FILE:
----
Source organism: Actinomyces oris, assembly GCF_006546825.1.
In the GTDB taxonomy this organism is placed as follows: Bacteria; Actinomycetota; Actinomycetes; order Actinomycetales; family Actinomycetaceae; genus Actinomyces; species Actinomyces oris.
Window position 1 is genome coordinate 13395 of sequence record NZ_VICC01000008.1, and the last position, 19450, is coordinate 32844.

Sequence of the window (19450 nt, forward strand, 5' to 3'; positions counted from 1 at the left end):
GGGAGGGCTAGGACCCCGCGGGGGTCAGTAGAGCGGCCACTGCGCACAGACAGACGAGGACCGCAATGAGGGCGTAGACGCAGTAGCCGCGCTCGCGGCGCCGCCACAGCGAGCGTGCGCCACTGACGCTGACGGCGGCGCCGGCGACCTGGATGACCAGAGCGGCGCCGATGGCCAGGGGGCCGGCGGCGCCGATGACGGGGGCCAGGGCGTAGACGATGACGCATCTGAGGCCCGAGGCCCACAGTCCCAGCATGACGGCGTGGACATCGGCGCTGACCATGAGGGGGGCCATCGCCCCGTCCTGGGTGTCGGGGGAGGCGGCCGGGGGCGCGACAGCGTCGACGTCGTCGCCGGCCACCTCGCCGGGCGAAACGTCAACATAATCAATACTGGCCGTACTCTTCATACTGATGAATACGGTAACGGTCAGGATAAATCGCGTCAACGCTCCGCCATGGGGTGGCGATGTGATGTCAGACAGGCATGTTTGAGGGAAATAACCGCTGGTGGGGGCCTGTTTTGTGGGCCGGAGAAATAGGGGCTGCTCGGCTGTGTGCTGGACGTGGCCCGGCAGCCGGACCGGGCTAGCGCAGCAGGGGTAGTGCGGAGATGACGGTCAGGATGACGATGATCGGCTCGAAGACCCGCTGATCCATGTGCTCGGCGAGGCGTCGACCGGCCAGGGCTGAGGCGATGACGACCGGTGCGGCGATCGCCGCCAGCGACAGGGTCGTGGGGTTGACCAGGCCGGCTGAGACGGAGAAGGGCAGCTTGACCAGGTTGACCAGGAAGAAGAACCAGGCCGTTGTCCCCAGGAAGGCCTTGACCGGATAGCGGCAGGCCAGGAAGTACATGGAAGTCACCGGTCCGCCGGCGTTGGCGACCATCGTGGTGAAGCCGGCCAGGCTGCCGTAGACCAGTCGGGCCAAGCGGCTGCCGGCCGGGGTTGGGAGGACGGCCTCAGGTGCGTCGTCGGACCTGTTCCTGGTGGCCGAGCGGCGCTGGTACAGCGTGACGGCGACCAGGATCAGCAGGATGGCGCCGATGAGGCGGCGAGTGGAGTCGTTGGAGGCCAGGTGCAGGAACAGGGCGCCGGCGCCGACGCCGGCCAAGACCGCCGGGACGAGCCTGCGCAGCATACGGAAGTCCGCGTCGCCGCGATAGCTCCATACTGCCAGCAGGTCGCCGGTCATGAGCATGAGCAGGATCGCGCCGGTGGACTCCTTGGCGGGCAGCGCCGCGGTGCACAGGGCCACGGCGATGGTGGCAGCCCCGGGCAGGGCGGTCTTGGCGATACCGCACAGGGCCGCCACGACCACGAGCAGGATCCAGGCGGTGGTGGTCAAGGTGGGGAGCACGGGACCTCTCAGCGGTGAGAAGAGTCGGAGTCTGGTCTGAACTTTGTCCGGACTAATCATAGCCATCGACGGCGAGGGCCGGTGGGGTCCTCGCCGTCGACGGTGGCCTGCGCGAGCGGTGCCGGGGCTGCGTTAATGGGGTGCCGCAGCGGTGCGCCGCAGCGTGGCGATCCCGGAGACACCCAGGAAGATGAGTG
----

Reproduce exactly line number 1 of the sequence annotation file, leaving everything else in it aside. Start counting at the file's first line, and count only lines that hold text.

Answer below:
Source organism: Actinomyces oris, assembly GCF_006546825.1.